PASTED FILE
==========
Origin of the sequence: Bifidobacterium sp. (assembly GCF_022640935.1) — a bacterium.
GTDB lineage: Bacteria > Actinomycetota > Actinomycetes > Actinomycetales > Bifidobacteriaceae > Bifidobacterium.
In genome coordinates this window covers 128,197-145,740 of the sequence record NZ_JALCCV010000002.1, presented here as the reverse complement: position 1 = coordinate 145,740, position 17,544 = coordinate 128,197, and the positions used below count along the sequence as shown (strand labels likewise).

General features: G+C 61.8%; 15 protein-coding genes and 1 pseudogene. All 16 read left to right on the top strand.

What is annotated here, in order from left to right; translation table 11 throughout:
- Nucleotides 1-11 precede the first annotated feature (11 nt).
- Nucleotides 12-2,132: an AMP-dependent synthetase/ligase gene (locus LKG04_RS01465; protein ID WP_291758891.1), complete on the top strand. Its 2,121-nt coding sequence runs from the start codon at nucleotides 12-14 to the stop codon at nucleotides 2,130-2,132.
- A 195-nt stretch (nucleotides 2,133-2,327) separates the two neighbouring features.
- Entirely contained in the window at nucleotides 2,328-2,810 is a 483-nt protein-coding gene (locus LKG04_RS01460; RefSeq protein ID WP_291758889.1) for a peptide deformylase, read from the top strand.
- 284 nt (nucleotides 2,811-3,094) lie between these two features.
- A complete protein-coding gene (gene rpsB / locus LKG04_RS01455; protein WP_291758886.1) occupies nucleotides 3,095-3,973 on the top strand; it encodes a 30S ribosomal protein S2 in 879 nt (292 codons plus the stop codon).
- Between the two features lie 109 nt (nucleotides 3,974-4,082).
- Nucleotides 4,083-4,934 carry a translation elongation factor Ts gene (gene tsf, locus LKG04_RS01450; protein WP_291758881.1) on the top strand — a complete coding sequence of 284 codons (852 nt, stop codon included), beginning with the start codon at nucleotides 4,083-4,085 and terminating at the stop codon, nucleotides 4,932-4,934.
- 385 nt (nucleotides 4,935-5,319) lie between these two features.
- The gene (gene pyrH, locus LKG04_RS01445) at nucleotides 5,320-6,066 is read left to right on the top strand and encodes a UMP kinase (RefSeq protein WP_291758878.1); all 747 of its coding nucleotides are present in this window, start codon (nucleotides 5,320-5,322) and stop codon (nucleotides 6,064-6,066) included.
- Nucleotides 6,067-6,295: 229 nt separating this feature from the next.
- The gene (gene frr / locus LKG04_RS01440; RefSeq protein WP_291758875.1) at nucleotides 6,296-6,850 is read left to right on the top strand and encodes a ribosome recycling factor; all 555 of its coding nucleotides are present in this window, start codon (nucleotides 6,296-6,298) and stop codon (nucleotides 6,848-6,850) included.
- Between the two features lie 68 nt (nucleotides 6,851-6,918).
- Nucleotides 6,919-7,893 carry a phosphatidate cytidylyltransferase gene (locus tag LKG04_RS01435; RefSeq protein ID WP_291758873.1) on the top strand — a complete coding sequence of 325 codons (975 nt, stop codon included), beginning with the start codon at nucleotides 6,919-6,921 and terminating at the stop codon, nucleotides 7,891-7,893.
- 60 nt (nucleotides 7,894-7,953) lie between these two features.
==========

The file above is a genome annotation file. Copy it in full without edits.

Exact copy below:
Origin of the sequence: Bifidobacterium sp. (assembly GCF_022640935.1) — a bacterium.
GTDB lineage: Bacteria > Actinomycetota > Actinomycetes > Actinomycetales > Bifidobacteriaceae > Bifidobacterium.
In genome coordinates this window covers 128,197-145,740 of the sequence record NZ_JALCCV010000002.1, presented here as the reverse complement: position 1 = coordinate 145,740, position 17,544 = coordinate 128,197, and the positions used below count along the sequence as shown (strand labels likewise).

General features: G+C 61.8%; 15 protein-coding genes and 1 pseudogene. All 16 read left to right on the top strand.

What is annotated here, in order from left to right; translation table 11 throughout:
- Nucleotides 1-11 precede the first annotated feature (11 nt).
- Nucleotides 12-2,132: an AMP-dependent synthetase/ligase gene (locus LKG04_RS01465; protein ID WP_291758891.1), complete on the top strand. Its 2,121-nt coding sequence runs from the start codon at nucleotides 12-14 to the stop codon at nucleotides 2,130-2,132.
- A 195-nt stretch (nucleotides 2,133-2,327) separates the two neighbouring features.
- Entirely contained in the window at nucleotides 2,328-2,810 is a 483-nt protein-coding gene (locus LKG04_RS01460; RefSeq protein ID WP_291758889.1) for a peptide deformylase, read from the top strand.
- 284 nt (nucleotides 2,811-3,094) lie between these two features.
- A complete protein-coding gene (gene rpsB / locus LKG04_RS01455; protein WP_291758886.1) occupies nucleotides 3,095-3,973 on the top strand; it encodes a 30S ribosomal protein S2 in 879 nt (292 codons plus the stop codon).
- Between the two features lie 109 nt (nucleotides 3,974-4,082).
- Nucleotides 4,083-4,934 carry a translation elongation factor Ts gene (gene tsf, locus LKG04_RS01450; protein WP_291758881.1) on the top strand — a complete coding sequence of 284 codons (852 nt, stop codon included), beginning with the start codon at nucleotides 4,083-4,085 and terminating at the stop codon, nucleotides 4,932-4,934.
- 385 nt (nucleotides 4,935-5,319) lie between these two features.
- The gene (gene pyrH, locus LKG04_RS01445) at nucleotides 5,320-6,066 is read left to right on the top strand and encodes a UMP kinase (RefSeq protein WP_291758878.1); all 747 of its coding nucleotides are present in this window, start codon (nucleotides 5,320-5,322) and stop codon (nucleotides 6,064-6,066) included.
- Nucleotides 6,067-6,295: 229 nt separating this feature from the next.
- The gene (gene frr / locus LKG04_RS01440; RefSeq protein WP_291758875.1) at nucleotides 6,296-6,850 is read left to right on the top strand and encodes a ribosome recycling factor; all 555 of its coding nucleotides are present in this window, start codon (nucleotides 6,296-6,298) and stop codon (nucleotides 6,848-6,850) included.
- Between the two features lie 68 nt (nucleotides 6,851-6,918).
- Nucleotides 6,919-7,893 carry a phosphatidate cytidylyltransferase gene (locus tag LKG04_RS01435; RefSeq protein ID WP_291758873.1) on the top strand — a complete coding sequence of 325 codons (975 nt, stop codon included), beginning with the start codon at nucleotides 6,919-6,921 and terminating at the stop codon, nucleotides 7,891-7,893.
- 60 nt (nucleotides 7,894-7,953) lie between these two features.